Sonnets are undisputably my favorite medium for poetry. I come back to them again and again, both for writing and for reading. Why do I care about them? Why does a member of Generation Y gravitate to this poetic form that goes back a long, long time in history? Why not free verse or some other form?
It all goes back to 6th grade and a book of prose. A Wrinkle in Time by Madeleine L’Engle captured my imagination and faith at that time, and I loved how the author captured both sci-fi and Christianity in one book, science and the arts if you will. In that book is an conversation about sonnets that jumped out at me:
“It is a very strict form of poetry, is it not?”
“There are fourteen lines, I believe, all in iambic pentameter. That’s a very strict rhythm or meter, is it not?”
“Yes.” Calvin nodded.
“And each line has to end with a rigid rhyme pattern. And if the poet does not do it exactly this way, it is not a sonnet, is it?”
“But within the strict form the poet has complete freedom to say whatever he wants, doesn’t he?”
“Yes.” Calvin nodded again.
“So,” Mrs. Whatsit said.
“Oh, do not be stupid, boy!” Mrs. Whatsit scolded. “You know perfectly well what I am driving at!”
“You mean you’re comparing our lives to a sonnet? A strict form, but with freedom within it?”
“Yes,” Mrs. Whatsit said. “You’re given the form, but you have to write the sonnet yourself. What you say is completely up to you.”
That idea of order and freedom was what caught my attention. From there, I only had to start reading Shakespeare’s sonnets. and Elizabeth Barrett Browning’s, to realize the charm. Sonnets are very easy for me to wrap my mind around. Being 14 lines, they’re the perfect length. Not so long I lose interest; not so short they don’t have something to say. The rhythm and rhyme make for some great opportunities for creativity and make them easier to remember. That also has a tendency to make them more classic. I’ve never quite gotten into the swing of odes or some of the other forms of poetry, but one quickly gets used to the cadence of sonnets and can enjoy it at the same time as the words and the overall meaning of the poem.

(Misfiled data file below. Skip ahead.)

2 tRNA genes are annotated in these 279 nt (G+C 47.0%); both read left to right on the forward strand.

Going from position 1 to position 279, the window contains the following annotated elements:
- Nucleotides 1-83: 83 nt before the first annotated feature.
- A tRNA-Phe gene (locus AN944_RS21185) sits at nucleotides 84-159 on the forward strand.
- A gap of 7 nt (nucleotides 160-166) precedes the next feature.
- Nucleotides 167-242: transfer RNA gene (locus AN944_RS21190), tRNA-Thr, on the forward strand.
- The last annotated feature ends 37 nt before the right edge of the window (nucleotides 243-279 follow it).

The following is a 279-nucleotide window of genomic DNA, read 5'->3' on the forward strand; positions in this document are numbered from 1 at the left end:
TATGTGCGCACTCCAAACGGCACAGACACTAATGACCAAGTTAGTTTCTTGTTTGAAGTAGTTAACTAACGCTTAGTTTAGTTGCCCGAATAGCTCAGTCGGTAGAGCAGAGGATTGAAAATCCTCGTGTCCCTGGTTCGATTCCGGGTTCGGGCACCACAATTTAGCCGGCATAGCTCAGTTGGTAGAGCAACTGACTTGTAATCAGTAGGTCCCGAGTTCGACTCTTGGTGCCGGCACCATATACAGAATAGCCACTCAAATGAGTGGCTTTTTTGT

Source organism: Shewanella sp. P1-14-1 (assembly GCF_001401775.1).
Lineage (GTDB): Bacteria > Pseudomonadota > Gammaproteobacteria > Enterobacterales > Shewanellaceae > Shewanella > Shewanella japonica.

For me, for getting across what I want to say or expressing what I want to express, sonnets have built into them both a spur for inspiration and a rein to keep my thoughts together. When I try to come up with possible rhyming words for the end of a line, sometimes the possible words take me in exciting new directions or insights that are true but that I hadn’t thought of before. And it’s always a challenge to come up with rhymes that do not sound stale or over-used (never ever ever end a line with “God” or “love”). The length of the poem helps keep me from going off on a bunny trail, which is what usually happens when I try to write free verse. Then, I start with one concept in mind and digress to a completely different topic and end up throwing out the poem entirely. With a sonnet, I’m forced to encapsulate only a few related ideas, and the result is a much tighter, often more insightful, poem.
So, sonnets will always be my first love of poetry.